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Zimbabwe: Has anything changed in one year?

Opinion: Mugabe still runs the show and Zimbabwe is like "an open air prison."

Zimbabwean Prime Minister Morgan Tsvangirai, leader of the opposition Movement for Democratic Change, addresses supporters at a rally in Bulawayo on Sept. 13, 2009. Tsvangirai voiced his frustration with the power-sharing government at the rally to commemorate the 10th anniversary of the founding of his party. (Emmanuel Chitate/Reuters)

HARARE, Zimbabwe — It is one year since President Robert Mugabe agreed to a power-sharing deal with his main election challenger, Morgan Tsvangirai, of the Movement for Democratic Change (MDC).

Tsvangirai is now prime minister, members of his party are in parliament and cabinet. But many Zimbabweans are asking what benefits have emerged from the power-sharing government? Mugabe maintains an iron grip on the police, army and judiciary. MDC lawmakers and officials are routinely arrested on trumped up charges while institutional reforms, most notably freeing up the media, have been blocked.

"It is like living in a large open-air prison," one newspaper columnist said this week following the visit of a European Union delegation.

The visit enabled Mugabe to once again denounce sanctions and portray the dispute with the EU as a bilateral problem with an obdurate incumbent at Number 10 Downing Street.

But the EU MPs were careful to describe their visit as "exploratory." They stressed the need, as South African President Jacob Zuma did in August, to fulfill all aspects of the pact that would allow real power to be shared. The EU would only fully engage with Zimbabwe once the power-sharing agreement is fully implemented, which was "currently not the case," said the delegation's chief, Karel De Gucht.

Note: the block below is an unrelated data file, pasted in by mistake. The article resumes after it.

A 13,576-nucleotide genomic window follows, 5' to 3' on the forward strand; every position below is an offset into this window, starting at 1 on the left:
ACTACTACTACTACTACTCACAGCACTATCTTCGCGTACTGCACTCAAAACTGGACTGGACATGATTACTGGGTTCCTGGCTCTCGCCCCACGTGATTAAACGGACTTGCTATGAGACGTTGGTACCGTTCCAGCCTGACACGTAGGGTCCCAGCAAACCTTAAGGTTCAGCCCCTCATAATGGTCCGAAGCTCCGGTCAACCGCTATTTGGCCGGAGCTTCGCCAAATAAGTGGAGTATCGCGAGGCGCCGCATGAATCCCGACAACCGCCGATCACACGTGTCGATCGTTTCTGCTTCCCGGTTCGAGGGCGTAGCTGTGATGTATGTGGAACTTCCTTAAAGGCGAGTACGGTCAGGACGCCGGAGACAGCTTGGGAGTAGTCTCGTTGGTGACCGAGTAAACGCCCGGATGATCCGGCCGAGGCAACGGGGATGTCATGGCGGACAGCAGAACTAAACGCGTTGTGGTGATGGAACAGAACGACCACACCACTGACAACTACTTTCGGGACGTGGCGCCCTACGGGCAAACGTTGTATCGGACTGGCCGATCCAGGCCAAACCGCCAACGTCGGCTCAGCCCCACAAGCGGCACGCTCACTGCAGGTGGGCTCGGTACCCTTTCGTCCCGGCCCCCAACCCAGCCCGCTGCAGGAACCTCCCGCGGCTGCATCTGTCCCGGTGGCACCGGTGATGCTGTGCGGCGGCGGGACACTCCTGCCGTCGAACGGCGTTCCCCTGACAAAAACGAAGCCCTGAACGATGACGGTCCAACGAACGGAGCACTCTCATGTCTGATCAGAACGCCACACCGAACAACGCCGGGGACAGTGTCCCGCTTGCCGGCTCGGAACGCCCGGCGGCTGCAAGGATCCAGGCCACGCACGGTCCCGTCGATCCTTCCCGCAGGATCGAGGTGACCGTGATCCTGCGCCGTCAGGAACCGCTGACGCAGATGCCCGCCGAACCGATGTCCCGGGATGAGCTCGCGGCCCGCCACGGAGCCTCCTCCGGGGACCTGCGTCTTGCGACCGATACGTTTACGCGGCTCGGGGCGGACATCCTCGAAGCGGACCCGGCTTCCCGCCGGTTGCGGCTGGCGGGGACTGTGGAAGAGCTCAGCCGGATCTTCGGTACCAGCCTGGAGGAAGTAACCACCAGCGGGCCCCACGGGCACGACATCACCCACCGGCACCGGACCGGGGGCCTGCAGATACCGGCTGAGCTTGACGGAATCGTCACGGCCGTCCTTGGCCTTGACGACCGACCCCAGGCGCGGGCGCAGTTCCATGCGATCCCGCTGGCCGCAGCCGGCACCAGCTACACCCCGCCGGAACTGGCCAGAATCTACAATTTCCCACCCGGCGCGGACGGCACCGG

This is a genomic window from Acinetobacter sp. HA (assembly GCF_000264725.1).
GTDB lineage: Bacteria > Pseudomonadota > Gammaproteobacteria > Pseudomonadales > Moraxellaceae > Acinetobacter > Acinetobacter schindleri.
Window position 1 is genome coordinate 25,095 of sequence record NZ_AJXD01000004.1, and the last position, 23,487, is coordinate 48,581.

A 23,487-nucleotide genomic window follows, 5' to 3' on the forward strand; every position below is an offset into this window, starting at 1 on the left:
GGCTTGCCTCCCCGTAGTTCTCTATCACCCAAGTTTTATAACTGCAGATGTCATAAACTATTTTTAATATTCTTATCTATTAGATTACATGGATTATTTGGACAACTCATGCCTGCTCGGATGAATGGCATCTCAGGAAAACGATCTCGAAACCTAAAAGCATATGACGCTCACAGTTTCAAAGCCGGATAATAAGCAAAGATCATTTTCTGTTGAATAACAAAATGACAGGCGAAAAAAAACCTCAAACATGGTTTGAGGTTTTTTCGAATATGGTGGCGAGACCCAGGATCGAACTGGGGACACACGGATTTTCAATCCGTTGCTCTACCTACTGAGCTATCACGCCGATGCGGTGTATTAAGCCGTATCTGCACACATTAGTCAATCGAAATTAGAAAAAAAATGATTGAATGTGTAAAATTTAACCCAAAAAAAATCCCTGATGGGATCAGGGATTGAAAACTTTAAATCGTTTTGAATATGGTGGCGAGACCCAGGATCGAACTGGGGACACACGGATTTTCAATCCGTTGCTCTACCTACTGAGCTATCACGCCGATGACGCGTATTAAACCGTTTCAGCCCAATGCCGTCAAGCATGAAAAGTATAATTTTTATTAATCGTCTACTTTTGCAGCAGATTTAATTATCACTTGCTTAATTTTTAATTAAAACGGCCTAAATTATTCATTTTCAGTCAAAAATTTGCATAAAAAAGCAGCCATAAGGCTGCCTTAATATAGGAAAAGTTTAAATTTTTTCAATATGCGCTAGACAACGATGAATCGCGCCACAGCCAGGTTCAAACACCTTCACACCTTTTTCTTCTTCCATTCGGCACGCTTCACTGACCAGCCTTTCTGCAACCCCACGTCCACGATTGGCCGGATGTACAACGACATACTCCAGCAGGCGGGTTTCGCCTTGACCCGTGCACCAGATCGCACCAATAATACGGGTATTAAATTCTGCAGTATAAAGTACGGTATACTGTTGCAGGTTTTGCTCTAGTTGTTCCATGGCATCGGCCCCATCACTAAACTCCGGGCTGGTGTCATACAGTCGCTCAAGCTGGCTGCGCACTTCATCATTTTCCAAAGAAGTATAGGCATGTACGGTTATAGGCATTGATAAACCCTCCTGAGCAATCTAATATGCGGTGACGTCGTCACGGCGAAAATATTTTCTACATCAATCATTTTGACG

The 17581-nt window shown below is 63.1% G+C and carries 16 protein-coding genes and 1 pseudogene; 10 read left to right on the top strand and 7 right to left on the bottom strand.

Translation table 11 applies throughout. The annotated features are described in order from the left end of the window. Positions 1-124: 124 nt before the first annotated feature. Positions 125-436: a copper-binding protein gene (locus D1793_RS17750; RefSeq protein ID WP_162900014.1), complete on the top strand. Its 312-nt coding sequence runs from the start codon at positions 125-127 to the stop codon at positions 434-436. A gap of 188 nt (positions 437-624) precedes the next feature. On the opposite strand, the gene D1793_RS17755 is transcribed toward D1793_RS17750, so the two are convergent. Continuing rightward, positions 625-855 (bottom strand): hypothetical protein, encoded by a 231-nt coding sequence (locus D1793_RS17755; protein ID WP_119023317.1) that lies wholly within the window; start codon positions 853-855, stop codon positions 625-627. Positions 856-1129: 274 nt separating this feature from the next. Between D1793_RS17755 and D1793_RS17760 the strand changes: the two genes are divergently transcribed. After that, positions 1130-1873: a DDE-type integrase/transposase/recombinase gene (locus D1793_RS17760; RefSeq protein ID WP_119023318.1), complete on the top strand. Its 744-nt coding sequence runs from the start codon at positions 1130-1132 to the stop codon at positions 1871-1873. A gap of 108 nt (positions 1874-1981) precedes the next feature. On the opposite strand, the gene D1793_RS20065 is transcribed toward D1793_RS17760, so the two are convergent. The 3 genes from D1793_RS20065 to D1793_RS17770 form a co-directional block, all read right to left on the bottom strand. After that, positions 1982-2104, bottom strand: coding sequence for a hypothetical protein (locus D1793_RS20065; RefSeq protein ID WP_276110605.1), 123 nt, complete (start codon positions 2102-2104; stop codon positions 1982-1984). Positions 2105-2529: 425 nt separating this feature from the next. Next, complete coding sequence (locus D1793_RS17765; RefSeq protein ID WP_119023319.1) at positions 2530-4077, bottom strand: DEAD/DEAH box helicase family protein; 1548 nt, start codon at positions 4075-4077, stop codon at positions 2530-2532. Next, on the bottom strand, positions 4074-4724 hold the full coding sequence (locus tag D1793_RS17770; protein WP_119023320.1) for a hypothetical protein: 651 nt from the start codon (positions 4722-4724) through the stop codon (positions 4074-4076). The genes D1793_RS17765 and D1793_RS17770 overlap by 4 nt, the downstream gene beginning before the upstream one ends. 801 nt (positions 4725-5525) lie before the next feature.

Mugabe claims he has done that. But virtually all objective observers agree that huge holes in the agreement remain. Provincial governors from the MDC have yet to be appointed, although individuals have been named. MDC diplomats are being trained but not sent anywhere. A glaring example of Mugabe refusing fair treatment of the MDC is the case of Roy Bennett. Mugabe has dragged his heels in appointing Bennett, the MDC treasurer, as deputy minister of agriculture on the grounds that he faces what the president calls "serious charges." In fact identical charges against the current minister of home affairs were dismissed by a court three years ago and in Bennett's case the chief prosecution witness has refused to testify. Trumped-up they may seem, but the charges against Bennett are being used to prevent him from assuming office.

The most emblematic of the impasse in government is Mugabe's refusal to remove Reserve Bank Governor Gideon Gono and Attorney General Johannes Tomana who were appointed in blatant violation of the agreement's requirement that all senior posts first be approved by the three principals to the power-sharing deal.

That includes professor Arthur Mutambara as well as Mugabe and prime minister Tsvangirai. Mutambara, who is deputy prime minister, has infuriated the president's supporters by arguing Zimbabwe cannot rebrand itself for investment purposes so long as arbitrary arrests and other facets of misrule persist.